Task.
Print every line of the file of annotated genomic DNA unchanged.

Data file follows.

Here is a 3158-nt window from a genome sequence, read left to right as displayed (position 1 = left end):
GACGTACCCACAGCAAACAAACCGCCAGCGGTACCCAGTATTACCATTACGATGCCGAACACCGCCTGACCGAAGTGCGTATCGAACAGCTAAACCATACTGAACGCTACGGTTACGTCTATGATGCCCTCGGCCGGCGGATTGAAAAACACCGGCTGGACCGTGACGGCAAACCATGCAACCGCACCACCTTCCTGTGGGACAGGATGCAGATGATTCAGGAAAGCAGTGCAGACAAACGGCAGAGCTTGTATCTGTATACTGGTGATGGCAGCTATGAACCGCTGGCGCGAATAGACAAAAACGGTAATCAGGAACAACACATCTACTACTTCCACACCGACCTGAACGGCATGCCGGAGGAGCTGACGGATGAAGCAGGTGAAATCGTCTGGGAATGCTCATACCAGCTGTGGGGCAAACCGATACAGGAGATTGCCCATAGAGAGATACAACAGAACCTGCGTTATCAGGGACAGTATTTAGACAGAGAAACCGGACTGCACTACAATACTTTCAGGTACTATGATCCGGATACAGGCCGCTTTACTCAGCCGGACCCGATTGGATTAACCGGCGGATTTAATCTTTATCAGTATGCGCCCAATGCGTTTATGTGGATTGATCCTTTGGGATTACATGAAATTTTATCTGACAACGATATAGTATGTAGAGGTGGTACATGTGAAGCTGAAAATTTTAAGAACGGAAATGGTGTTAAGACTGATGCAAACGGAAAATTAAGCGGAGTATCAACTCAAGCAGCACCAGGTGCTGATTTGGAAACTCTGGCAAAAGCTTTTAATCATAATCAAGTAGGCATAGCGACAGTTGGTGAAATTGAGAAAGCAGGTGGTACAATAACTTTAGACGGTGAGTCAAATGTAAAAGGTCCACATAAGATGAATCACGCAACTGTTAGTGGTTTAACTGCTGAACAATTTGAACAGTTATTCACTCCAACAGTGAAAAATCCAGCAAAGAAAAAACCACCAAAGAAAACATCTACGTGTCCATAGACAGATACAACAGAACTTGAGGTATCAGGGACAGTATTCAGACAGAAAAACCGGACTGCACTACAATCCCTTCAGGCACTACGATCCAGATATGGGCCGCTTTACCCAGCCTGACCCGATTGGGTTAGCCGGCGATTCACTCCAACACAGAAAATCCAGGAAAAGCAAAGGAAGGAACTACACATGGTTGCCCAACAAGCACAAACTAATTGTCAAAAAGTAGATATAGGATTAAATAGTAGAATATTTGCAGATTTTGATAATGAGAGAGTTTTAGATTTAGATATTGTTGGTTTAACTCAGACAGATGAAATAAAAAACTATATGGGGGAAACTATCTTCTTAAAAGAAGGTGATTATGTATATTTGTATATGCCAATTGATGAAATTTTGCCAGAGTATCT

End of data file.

Here is a 3158-nt window from a genome sequence, read left to right as displayed (position 1 = left end):
GACGTACCCACAGCAAACAAACCGCCAGCGGTACCCAGTATTACCATTACGATGCCGAACACCGCCTGACCGAAGTGCGTATCGAACAGCTAAACCATACTGAACGCTACGGTTACGTCTATGATGCCCTCGGCCGGCGGATTGAAAAACACCGGCTGGACCGTGACGGCAAACCATGCAACCGCACCACCTTCCTGTGGGACAGGATGCAGATGATTCAGGAAAGCAGTGCAGACAAACGGCAGAGCTTGTATCTGTATACTGGTGATGGCAGCTATGAACCGCTGGCGCGAATAGACAAAAACGGTAATCAGGAACAACACATCTACTACTTCCACACCGACCTGAACGGCATGCCGGAGGAGCTGACGGATGAAGCAGGTGAAATCGTCTGGGAATGCTCATACCAGCTGTGGGGCAAACCGATACAGGAGATTGCCCATAGAGAGATACAACAGAACCTGCGTTATCAGGGACAGTATTTAGACAGAGAAACCGGACTGCACTACAATACTTTCAGGTACTATGATCCGGATACAGGCCGCTTTACTCAGCCGGACCCGATTGGATTAACCGGCGGATTTAATCTTTATCAGTATGCGCCCAATGCGTTTATGTGGATTGATCCTTTGGGATTACATGAAATTTTATCTGACAACGATATAGTATGTAGAGGTGGTACATGTGAAGCTGAAAATTTTAAGAACGGAAATGGTGTTAAGACTGATGCAAACGGAAAATTAAGCGGAGTATCAACTCAAGCAGCACCAGGTGCTGATTTGGAAACTCTGGCAAAAGCTTTTAATCATAATCAAGTAGGCATAGCGACAGTTGGTGAAATTGAGAAAGCAGGTGGTACAATAACTTTAGACGGTGAGTCAAATGTAAAAGGTCCACATAAGATGAATCACGCAACTGTTAGTGGTTTAACTGCTGAACAATTTGAACAGTTATTCACTCCAACAGTGAAAAATCCAGCAAAGAAAAAACCACCAAAGAAAACATCTACGTGTCCATAGACAGATACAACAGAACTTGAGGTATCAGGGACAGTATTCAGACAGAAAAACCGGACTGCACTACAATCCCTTCAGGCACTACGATCCAGATATGGGCCGCTTTACCCAGCCTGACCCGATTGGGTTAGCCGGCGATTCACTCCAACACAGAAAATCCAGGAAAAGCAAAGGAAGGAACTACACATGGTTGCCCAACAAGCACAAACTAATTGTCAAAAAGTAGATATAGGATTAAATAGTAGAATATTTGCAGATTTTGATAATGAGAGAGTTTTAGATTTAGATATTGTTGGTTTAACTCAGACAGATGAAATAAAAAACTATATGGGGGAAACTATCTTCTTAAAAGAAGGTGATTATGTATATTTGTATATGCCAATTGATGAAATTTTGCCAGAGTATCT